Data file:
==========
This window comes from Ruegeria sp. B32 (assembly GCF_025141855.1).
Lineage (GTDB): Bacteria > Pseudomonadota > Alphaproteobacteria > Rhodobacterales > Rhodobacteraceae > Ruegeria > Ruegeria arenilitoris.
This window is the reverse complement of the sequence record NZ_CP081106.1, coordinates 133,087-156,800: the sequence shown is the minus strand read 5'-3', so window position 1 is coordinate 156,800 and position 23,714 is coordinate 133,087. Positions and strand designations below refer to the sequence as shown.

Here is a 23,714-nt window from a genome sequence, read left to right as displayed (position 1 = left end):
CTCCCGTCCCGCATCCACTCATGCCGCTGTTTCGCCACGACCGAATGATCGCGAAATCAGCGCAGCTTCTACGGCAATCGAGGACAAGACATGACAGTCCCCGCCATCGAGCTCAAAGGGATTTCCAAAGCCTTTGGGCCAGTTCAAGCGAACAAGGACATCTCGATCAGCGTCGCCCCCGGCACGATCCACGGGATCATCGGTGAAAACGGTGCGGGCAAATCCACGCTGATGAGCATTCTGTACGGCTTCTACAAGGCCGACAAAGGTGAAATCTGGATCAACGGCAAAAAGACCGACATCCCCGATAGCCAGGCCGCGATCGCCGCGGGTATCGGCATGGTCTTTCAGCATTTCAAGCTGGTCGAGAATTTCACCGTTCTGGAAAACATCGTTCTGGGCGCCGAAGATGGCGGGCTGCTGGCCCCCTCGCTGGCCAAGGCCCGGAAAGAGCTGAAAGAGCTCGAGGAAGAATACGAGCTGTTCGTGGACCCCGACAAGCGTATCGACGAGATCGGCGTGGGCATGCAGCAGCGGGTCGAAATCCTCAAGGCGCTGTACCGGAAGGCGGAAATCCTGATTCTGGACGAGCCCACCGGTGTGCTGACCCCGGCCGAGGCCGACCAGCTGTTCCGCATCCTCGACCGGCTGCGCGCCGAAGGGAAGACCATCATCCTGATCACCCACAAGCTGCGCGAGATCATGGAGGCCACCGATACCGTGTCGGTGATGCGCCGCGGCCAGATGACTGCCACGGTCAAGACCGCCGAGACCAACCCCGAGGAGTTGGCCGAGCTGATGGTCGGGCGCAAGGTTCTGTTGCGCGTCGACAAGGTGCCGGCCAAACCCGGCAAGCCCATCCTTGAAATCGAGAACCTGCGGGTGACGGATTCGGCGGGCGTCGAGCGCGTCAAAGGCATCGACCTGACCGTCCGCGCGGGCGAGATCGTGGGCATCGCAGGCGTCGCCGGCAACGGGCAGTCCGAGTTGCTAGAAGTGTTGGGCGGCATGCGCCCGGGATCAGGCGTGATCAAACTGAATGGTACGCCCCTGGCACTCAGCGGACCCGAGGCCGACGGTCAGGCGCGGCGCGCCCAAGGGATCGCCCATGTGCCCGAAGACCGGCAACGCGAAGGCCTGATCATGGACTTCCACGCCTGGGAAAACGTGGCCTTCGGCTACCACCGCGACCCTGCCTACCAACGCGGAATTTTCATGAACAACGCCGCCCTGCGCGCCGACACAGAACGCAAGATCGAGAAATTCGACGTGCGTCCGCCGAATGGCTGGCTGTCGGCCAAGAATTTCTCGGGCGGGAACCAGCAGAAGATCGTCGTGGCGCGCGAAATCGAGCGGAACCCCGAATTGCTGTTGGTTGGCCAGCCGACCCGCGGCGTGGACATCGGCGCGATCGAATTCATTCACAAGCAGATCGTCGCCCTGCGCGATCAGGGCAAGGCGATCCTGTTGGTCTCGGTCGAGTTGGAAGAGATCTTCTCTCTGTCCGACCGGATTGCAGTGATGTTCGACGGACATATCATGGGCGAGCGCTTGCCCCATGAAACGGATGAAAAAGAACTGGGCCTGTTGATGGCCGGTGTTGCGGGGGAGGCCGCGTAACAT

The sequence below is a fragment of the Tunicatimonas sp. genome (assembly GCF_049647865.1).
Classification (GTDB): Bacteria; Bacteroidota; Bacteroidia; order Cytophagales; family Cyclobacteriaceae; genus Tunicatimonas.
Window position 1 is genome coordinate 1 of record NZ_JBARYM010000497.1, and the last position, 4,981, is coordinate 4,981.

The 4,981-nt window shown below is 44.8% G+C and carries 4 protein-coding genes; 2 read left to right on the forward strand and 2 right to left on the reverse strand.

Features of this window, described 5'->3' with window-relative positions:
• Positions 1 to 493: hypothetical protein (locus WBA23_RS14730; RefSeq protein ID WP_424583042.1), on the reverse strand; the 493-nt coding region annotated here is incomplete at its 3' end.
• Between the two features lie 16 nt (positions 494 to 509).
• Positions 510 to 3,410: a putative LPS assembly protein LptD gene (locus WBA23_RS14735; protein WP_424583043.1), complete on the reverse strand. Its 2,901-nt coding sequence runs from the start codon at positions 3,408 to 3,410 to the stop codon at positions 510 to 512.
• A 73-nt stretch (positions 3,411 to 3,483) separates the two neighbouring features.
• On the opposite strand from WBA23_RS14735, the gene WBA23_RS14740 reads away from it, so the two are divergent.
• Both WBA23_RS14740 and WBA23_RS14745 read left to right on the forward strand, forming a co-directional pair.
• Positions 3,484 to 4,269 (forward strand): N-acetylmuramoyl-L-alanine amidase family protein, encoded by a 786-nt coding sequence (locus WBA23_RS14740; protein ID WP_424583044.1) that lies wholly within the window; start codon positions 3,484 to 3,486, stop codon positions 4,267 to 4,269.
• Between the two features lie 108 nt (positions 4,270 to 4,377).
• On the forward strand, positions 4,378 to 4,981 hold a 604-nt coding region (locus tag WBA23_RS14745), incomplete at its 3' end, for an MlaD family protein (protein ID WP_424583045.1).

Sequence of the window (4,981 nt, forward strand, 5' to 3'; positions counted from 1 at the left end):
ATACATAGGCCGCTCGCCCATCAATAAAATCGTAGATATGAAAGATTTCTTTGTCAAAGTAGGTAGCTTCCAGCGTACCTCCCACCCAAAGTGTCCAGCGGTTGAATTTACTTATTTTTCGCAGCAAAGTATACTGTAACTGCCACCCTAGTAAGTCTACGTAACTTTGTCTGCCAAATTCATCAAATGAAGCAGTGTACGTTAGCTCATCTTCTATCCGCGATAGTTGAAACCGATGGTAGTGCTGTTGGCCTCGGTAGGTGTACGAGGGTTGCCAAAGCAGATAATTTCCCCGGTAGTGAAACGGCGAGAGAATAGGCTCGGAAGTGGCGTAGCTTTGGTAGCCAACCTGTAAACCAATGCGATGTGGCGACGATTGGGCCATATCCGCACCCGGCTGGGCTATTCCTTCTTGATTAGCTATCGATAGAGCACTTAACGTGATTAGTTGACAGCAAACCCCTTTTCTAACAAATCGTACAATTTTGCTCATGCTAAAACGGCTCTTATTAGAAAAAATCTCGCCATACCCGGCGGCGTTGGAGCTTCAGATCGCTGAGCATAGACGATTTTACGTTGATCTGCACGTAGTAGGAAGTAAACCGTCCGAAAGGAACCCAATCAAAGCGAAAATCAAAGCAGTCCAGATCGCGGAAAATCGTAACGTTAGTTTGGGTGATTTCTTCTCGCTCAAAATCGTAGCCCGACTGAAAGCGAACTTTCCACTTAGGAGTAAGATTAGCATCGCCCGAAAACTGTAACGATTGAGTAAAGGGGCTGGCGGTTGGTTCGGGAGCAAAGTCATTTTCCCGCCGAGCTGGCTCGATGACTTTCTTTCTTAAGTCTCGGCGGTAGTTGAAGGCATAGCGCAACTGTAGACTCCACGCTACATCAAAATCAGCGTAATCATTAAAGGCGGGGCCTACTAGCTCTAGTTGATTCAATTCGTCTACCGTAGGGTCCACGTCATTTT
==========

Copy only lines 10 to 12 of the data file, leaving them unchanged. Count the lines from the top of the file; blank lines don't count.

Features of this window, described 5'->3' with window-relative positions:
• Positions 1 to 493: hypothetical protein (locus WBA23_RS14730; RefSeq protein ID WP_424583042.1), on the reverse strand; the 493-nt coding region annotated here is incomplete at its 3' end.
• Between the two features lie 16 nt (positions 494 to 509).